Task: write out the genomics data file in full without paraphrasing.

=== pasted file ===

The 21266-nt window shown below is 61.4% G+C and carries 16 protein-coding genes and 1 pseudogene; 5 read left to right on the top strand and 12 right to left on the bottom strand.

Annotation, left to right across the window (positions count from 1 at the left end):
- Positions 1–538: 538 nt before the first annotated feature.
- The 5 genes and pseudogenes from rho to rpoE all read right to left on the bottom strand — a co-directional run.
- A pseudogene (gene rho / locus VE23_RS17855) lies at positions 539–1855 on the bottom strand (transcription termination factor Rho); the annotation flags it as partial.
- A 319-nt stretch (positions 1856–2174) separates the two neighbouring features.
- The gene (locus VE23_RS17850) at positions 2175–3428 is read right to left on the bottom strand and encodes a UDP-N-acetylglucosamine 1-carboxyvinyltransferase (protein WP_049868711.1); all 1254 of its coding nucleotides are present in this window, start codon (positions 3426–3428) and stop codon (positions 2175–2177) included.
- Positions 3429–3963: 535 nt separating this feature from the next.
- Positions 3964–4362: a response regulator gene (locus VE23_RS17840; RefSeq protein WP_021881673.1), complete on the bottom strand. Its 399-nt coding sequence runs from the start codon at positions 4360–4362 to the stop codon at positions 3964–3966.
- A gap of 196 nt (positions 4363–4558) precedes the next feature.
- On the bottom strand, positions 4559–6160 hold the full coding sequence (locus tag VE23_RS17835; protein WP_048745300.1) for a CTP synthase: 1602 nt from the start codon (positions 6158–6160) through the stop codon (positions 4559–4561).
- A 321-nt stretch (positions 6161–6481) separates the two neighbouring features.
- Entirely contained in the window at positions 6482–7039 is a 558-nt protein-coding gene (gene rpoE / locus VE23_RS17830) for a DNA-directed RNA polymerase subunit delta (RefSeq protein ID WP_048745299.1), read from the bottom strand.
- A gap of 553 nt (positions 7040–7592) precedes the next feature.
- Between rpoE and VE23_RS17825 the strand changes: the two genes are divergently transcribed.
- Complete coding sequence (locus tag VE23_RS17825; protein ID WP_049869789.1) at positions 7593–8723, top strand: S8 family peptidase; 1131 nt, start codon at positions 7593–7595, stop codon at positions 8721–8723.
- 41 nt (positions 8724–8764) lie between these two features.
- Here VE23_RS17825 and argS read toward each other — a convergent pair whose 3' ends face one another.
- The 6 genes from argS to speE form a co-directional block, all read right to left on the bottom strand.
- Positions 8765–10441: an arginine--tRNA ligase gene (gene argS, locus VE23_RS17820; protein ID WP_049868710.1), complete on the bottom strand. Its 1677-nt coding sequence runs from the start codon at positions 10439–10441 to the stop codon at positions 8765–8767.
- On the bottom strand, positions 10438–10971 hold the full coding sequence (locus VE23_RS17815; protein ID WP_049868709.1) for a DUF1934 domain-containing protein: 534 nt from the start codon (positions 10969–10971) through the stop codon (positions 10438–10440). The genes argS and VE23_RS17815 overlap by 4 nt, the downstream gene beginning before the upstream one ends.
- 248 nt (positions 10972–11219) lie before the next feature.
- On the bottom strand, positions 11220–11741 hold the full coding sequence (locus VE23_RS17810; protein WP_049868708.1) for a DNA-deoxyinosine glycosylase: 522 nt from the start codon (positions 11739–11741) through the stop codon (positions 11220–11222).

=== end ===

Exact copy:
The 21266-nt window shown below is 61.4% G+C and carries 16 protein-coding genes and 1 pseudogene; 5 read left to right on the top strand and 12 right to left on the bottom strand.

Annotation, left to right across the window (positions count from 1 at the left end):
- Positions 1–538: 538 nt before the first annotated feature.
- The 5 genes and pseudogenes from rho to rpoE all read right to left on the bottom strand — a co-directional run.
- A pseudogene (gene rho / locus VE23_RS17855) lies at positions 539–1855 on the bottom strand (transcription termination factor Rho); the annotation flags it as partial.
- A 319-nt stretch (positions 1856–2174) separates the two neighbouring features.
- The gene (locus VE23_RS17850) at positions 2175–3428 is read right to left on the bottom strand and encodes a UDP-N-acetylglucosamine 1-carboxyvinyltransferase (protein WP_049868711.1); all 1254 of its coding nucleotides are present in this window, start codon (positions 3426–3428) and stop codon (positions 2175–2177) included.
- Positions 3429–3963: 535 nt separating this feature from the next.
- Positions 3964–4362: a response regulator gene (locus VE23_RS17840; RefSeq protein WP_021881673.1), complete on the bottom strand. Its 399-nt coding sequence runs from the start codon at positions 4360–4362 to the stop codon at positions 3964–3966.
- A gap of 196 nt (positions 4363–4558) precedes the next feature.
- On the bottom strand, positions 4559–6160 hold the full coding sequence (locus tag VE23_RS17835; protein WP_048745300.1) for a CTP synthase: 1602 nt from the start codon (positions 6158–6160) through the stop codon (positions 4559–4561).
- A 321-nt stretch (positions 6161–6481) separates the two neighbouring features.
- Entirely contained in the window at positions 6482–7039 is a 558-nt protein-coding gene (gene rpoE / locus VE23_RS17830) for a DNA-directed RNA polymerase subunit delta (RefSeq protein ID WP_048745299.1), read from the bottom strand.
- A gap of 553 nt (positions 7040–7592) precedes the next feature.
- Between rpoE and VE23_RS17825 the strand changes: the two genes are divergently transcribed.
- Complete coding sequence (locus tag VE23_RS17825; protein ID WP_049869789.1) at positions 7593–8723, top strand: S8 family peptidase; 1131 nt, start codon at positions 7593–7595, stop codon at positions 8721–8723.
- 41 nt (positions 8724–8764) lie between these two features.
- Here VE23_RS17825 and argS read toward each other — a convergent pair whose 3' ends face one another.
- The 6 genes from argS to speE form a co-directional block, all read right to left on the bottom strand.
- Positions 8765–10441: an arginine--tRNA ligase gene (gene argS, locus VE23_RS17820; protein ID WP_049868710.1), complete on the bottom strand. Its 1677-nt coding sequence runs from the start codon at positions 10439–10441 to the stop codon at positions 8765–8767.
- On the bottom strand, positions 10438–10971 hold the full coding sequence (locus VE23_RS17815; protein ID WP_049868709.1) for a DUF1934 domain-containing protein: 534 nt from the start codon (positions 10969–10971) through the stop codon (positions 10438–10440). The genes argS and VE23_RS17815 overlap by 4 nt, the downstream gene beginning before the upstream one ends.
- 248 nt (positions 10972–11219) lie before the next feature.
- On the bottom strand, positions 11220–11741 hold the full coding sequence (locus VE23_RS17810; protein WP_049868708.1) for a DNA-deoxyinosine glycosylase: 522 nt from the start codon (positions 11739–11741) through the stop codon (positions 11220–11222).